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Tuscan Leather

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"Tuscan Leather"
Song by Drake
from the album Nothing Was the Same
GenreHip hop

"Tuscan Leather" is a song by Canadian recording artist Drake for his third studio album, Nothing Was the Same (2013). It was written by Drake along with Anthony Palma and Noah Shebib, who produced the song under his production name "40" along with Nathan Sessoms. The song heavily samples "I Have Nothing" performed by Whitney Houston and written by David Foster and Linda Thompson-Jenner, who received writing credits on "Tuscan Leather". Noted for its unique song structure devoid of any choruses, it is a hip hop song which utilizes influences of R&B and ambient throughout its composition.

"Tuscan Leather" received critical acclaim from music critics, who highlighted the song's production and praised Drake's growing confidence. The song was a source of controversy due to the song's lyrics describing Drake's deteriorating relationship with label mate Nicki Minaj. Despite not being released as a single, "Tuscan Leather" managed to chart due to the release of the album, with its highest peak being at number 23 on the U.S. Billboard Hot Rap Songs.


"Tuscan Leather" was written by Drake, Anthony Palman and Noah Shebib, and was produced by Drake's longtime collaborator Noah "40" Shebib. It borrows its name from the Tom Ford fragrance of the same name, which generally ranges from $220-$535. The song utilizes a vocal sample from "I Have Nothing", written by David Foster and Linda Thompson-Jenner, who receive writing credits, and performed by Whitney Houston. It also contains interpolations of "Serious", written by Warren McGlone and Lawrence Parker, and samples "When Seasons Change" (live) by Curtis Mayfield.[citation needed]

It was recorded at Noble Street Studios in Toronto and Metalworks Studios in Missisauga, Ontario, along with Tree Sound Studios in Atlanta, Georgia and Marvin's Room in Hollywood, California. "Tuscan Leather" was recorded by Shebib and Noel Cadastre, while the pair received assistance from Luke Neveille, Jeff Crake, Miguel Scott, and John Nettlesbey. Lindsey Warner assisted Noel "Gadget" Campbell Toronto's Studio 306 in mixing the song. Background vocals for the song were provided by Cappadonna, while Shebib handled all the instrumentation. However, Adrian "X" Eccleston played the guitar, and additional drum programming was done by Matthew "Boi-1da" Samuels and Nineteen85.[1]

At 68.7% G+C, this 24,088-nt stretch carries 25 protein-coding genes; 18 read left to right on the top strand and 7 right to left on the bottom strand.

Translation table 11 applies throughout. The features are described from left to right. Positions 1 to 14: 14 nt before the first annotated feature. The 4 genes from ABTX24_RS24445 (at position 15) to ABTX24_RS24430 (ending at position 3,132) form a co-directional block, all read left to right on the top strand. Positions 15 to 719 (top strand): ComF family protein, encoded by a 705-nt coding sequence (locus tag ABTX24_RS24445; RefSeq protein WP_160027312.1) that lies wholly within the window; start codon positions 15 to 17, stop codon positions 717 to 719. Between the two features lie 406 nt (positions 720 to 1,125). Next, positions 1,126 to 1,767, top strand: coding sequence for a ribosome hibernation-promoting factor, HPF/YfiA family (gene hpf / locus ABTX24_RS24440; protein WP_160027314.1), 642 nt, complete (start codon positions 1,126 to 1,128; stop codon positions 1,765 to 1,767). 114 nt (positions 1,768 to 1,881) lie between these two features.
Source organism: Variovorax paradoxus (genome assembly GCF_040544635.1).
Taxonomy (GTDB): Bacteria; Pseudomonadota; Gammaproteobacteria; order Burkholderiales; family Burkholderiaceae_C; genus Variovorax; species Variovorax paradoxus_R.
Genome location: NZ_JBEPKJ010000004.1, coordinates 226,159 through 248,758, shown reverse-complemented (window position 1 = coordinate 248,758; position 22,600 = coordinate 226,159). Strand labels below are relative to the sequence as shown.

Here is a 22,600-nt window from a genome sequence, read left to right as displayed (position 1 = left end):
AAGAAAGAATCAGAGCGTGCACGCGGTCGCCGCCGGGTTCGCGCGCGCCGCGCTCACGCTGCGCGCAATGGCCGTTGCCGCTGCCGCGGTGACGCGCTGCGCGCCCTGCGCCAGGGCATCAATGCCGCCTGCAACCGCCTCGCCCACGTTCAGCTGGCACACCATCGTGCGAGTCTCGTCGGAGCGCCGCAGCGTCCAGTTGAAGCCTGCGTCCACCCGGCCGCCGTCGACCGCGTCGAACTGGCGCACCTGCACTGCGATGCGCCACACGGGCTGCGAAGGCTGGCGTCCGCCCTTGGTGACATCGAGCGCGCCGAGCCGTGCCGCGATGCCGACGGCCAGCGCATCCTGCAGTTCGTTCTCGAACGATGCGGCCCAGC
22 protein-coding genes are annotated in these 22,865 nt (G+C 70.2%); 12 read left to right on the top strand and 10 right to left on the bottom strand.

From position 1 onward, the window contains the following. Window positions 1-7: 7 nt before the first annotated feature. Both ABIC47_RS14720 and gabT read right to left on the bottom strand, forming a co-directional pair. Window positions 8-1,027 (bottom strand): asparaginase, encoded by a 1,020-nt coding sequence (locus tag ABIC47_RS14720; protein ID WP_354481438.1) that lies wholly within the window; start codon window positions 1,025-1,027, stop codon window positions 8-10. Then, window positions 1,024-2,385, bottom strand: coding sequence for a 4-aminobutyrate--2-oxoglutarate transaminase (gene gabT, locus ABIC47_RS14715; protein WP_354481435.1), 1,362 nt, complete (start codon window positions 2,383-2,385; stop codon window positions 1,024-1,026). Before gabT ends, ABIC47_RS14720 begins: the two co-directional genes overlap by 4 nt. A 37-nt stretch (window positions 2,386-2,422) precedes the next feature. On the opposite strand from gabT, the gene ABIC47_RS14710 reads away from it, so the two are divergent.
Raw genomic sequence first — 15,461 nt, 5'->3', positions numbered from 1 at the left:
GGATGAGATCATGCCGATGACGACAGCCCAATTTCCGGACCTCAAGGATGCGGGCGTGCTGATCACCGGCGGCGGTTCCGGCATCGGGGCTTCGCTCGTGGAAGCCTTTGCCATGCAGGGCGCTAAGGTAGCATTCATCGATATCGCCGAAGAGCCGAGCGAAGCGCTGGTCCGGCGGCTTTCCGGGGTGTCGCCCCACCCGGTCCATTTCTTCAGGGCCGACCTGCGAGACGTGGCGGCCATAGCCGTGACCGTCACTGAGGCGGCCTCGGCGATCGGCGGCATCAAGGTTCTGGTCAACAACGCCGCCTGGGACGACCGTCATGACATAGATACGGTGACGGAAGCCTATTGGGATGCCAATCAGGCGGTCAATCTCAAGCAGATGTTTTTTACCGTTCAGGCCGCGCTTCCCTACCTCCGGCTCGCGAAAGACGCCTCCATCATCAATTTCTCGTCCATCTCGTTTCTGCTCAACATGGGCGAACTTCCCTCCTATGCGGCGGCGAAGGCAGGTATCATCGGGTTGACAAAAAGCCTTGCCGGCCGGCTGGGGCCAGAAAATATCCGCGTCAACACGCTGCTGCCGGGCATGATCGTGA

Musically, "Tuscan Leather" is an atmospheric and free-form hip hop song, which contains elements of R&B and ambient, and features "woozy" synth washes, big drum sounds, and an expansive, engrossing beat.[2][3][4] Structurally, "Tuscan Leather" revolves around a distorted sample of "I Have Nothing" by Whitney Houston chopped, sped-up, and reversed three different ways.[3] Will Lavin of Gigwise said the song sounded "like a Heatmakerz-produced track circa 2001, the three key beat changes keeps listeners plugged in to the transparent mood Drake finds himself in."[5] "Tuscan Leather" has a unique song structure, with three distinct sections and no choruses. The first section features Drake intensely rapping while Houston's voice, described as "ghostly and beautiful", floats as if on helium through the chaotic production, noted to be "nostalgic, new, exuberant and menacing" all at once. After a brief pause, the section showcases a shift in both the beat and the lyrics, becoming more sinuous and personal, while a gentle keyboard riff rises underneath the music. During the third verse, the music transforms into a "soft, ambient landscape" which includes crowd noise, before the song finishes with the voice of Curtis Mayfield addressing fans at the end of a 1987 concert in Montreux:

As hell below, I'll see you when you get there
Are you enjoying yourself?
If we may we'd just like to close off with something a bit inspirational
Hopefully something a bit relevant as to us all
Are having the same fears, shedding similar tears
And of course dying in so many years
It don't mean that we can't have a good life
So we'd like to just maybe close out with something, some food for thought

According to Andrew Unterberger of Popdust, "Tuscan Leather" is a hyper-focused state-of-the-union address about where he is at in his life. During the song he discusses his ever-expanding ambitions in lines such as "On a mission tryna shift the culture", while also dismissing those who try to challenge his supremacy: "Just give it time, we’ll see who's still around a decade from now". During the song Drake makes multiple pop culture references including Dwight Howard, University of Nevada, Las Vegas basketball, comparisons to Guy Pearce in Memento, and details of dates with Tatyana Ali. The song's lyrics also allude to a strained relationship with his label YMCMB, while some critics noted a subliminal diss towards J. Cole.[3][5]


The song generated tension between Drake and label-mate Nicki Minaj (pictured).

"Tuscan Leather" generated controversy with label mate Nicki Minaj for the line: "Not even talkin' to Nicki, communication is breakin' / I dropped the ball on some personal shit, I need to embrace it / I'm honest, I make mistakes, I'd be the second to admit it / Think that's why I need her in my life, to check me when I'm trippin'". Speaking of the line, Drake said in an interview with MTV News: "That line in 'Tuscan Leather' isn't exactly where I am in my life right now, but like a year ago...eight months, seven months ago, it was how I felt, I'd done something wrong, and I wasn't speaking to her."[6]

Throughout their careers Drake and Minaj maintained a close personal and business relationship, and were frequent collaborators. However, while recording Nothing Was the Same, Drake did not work with Minaj or anyone from Cash Money Records, leading her to say: "I'm Young Money 'til the death of me, Drake can do what Drake do, but Nicki Minaj is a whole different person. I think your team is your team. Who gives a fuck about trying to be different? I'm always going to want my team to be a part of my project, no matter what, in some way."[6]